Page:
Cattle futures rose to a three-week high despite ongoing pressure in cash and meat markets.
Live cattle futures for October delivery rose 1% to $1.07325 a pound at the Chicago Mercantile Exchange on Friday, the highest close since Aug. 16.
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"Traders are bullish more out of 'hope' than really solid fundamental news," said Dennis Smith, a commodities broker at Archer Financial Services in Chicago.
Many are betting that cash prices for slaughter-ready cattle are bottoming. Most sales this week have been at $1.03 a pound live and $1.63 a pound dressed, down a couple of cents from last week. Still, analysts expect prices to stabilize as cattle supplies ease during the remainder of this year.
Beef prices also show signs of stabilizing, inching higher at midday Friday after falling on Thursday. Analysts say the meat is now cheap enough to stimulate more buying interest among retailers and consumers.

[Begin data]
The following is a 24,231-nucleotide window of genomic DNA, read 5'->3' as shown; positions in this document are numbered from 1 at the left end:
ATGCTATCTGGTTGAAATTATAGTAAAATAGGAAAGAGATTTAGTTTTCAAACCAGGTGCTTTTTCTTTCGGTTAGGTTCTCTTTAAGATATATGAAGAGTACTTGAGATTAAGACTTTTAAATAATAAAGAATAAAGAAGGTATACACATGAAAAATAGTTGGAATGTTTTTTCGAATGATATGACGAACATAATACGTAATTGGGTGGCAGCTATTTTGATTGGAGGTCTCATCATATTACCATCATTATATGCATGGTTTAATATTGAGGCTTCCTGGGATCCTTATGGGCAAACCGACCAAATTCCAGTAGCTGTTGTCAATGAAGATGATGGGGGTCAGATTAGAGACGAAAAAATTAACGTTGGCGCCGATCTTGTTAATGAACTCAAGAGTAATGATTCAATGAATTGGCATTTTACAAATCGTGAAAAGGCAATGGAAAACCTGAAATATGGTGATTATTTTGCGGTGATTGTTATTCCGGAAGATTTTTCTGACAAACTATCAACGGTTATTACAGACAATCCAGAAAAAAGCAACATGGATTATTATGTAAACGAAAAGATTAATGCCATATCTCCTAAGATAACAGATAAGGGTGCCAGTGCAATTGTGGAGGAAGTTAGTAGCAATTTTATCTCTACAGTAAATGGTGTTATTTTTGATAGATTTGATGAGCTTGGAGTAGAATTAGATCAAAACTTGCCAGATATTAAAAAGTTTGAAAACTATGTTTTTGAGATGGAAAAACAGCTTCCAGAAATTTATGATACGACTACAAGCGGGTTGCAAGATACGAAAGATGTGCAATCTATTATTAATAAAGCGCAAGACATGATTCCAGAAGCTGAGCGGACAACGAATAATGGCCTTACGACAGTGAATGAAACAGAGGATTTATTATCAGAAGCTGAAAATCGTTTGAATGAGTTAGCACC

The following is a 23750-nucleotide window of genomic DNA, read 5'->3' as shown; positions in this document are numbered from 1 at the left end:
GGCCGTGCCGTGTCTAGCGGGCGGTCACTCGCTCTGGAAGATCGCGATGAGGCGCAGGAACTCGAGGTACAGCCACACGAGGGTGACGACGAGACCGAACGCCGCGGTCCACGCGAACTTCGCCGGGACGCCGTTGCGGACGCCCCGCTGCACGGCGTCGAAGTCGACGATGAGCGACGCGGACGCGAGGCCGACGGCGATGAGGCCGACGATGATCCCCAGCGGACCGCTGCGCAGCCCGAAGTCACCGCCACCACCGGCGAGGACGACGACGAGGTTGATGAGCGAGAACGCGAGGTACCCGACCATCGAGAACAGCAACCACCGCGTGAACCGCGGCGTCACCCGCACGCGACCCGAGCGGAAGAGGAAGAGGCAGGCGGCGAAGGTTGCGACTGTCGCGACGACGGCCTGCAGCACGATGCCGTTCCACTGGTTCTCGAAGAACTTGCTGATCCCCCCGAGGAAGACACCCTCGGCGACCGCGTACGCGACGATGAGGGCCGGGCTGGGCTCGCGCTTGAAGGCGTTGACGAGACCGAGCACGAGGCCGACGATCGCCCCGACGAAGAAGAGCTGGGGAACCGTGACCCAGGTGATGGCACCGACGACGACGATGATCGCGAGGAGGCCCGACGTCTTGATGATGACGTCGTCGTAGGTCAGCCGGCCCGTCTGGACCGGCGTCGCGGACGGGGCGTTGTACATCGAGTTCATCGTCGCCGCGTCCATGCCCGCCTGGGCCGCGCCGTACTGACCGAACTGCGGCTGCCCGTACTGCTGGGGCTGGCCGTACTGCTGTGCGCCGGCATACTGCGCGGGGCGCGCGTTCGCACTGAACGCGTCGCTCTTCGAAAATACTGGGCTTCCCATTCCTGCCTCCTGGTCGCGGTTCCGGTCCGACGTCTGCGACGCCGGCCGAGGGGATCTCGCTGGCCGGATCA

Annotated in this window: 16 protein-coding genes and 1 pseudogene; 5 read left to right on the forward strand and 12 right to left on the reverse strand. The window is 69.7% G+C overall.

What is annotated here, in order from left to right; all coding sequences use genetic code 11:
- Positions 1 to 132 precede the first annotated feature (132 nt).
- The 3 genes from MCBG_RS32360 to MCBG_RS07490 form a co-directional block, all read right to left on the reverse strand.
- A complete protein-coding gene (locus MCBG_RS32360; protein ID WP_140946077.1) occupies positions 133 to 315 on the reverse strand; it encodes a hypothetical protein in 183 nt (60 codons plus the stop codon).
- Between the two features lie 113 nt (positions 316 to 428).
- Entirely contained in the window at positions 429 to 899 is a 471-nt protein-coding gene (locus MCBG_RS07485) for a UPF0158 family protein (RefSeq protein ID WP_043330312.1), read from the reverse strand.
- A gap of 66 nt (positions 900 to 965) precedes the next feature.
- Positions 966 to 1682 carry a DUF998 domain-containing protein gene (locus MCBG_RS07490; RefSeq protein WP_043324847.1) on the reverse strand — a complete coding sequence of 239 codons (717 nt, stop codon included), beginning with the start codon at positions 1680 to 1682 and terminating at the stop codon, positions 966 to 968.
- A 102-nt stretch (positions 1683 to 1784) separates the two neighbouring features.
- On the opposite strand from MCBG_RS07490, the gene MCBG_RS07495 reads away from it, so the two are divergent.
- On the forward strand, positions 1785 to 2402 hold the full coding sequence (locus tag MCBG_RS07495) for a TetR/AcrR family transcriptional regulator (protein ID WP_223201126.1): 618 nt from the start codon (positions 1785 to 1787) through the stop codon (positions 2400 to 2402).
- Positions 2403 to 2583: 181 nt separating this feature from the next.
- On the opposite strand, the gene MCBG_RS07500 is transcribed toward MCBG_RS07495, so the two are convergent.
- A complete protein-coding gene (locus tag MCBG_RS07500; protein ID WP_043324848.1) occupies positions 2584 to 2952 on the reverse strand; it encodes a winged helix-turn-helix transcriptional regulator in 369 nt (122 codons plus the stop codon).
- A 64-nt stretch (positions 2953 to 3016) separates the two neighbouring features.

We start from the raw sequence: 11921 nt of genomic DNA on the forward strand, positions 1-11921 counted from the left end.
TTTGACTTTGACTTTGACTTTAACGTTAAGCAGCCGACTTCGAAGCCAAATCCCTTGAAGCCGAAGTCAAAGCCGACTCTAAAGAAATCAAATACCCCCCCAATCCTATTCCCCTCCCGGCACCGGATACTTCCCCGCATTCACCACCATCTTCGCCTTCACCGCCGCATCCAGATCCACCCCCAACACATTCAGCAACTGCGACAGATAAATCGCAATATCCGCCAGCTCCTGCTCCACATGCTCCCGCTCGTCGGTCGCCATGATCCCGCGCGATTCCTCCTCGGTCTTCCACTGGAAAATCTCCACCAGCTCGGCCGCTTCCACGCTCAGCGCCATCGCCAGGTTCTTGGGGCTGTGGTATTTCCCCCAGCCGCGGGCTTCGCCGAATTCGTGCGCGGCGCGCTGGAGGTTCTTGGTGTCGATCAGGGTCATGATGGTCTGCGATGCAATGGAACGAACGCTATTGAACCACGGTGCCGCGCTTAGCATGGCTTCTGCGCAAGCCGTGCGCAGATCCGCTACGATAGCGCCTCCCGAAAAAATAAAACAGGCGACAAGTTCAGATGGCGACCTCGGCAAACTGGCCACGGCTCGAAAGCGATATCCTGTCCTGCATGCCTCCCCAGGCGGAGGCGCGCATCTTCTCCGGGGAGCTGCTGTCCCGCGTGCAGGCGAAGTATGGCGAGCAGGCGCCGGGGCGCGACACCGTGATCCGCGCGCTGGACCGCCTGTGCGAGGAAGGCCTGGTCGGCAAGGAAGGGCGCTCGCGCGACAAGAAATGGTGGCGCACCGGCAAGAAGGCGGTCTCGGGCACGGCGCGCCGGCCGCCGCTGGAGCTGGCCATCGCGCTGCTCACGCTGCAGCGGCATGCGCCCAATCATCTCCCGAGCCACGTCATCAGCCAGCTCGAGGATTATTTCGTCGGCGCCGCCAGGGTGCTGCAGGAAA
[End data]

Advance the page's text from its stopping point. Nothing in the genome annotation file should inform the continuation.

"Wholesale buyers are finding value in beef and we expect they'll increase their promotions," said David Maloni, president of consultancy the American Restaurant Association.
Weekly export sales of beef fell sharply, according to the U.S. Department of Agriculture, while monthly exports were higher.
Hog futures, meanwhile, reversed course, also climbing after opening lower. Cash-market prices for hogs were expected lower on Friday after falling continually this week. Pork prices were also lower.
Analysts said traders were disappointed after the opening of new slaughterhouses this week failed to drive cash prices higher.
"Weakness in the cash market in spite of higher slaughter capacity has helped spark aggressive selling from speculators," said the Hightower Report in a note to clients.
CME October lean hog futures rose 1.1% to 62.15 cents a pound.
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(END) Dow Jones Newswires
September 08, 2017 15:08 ET (19:08 GMT)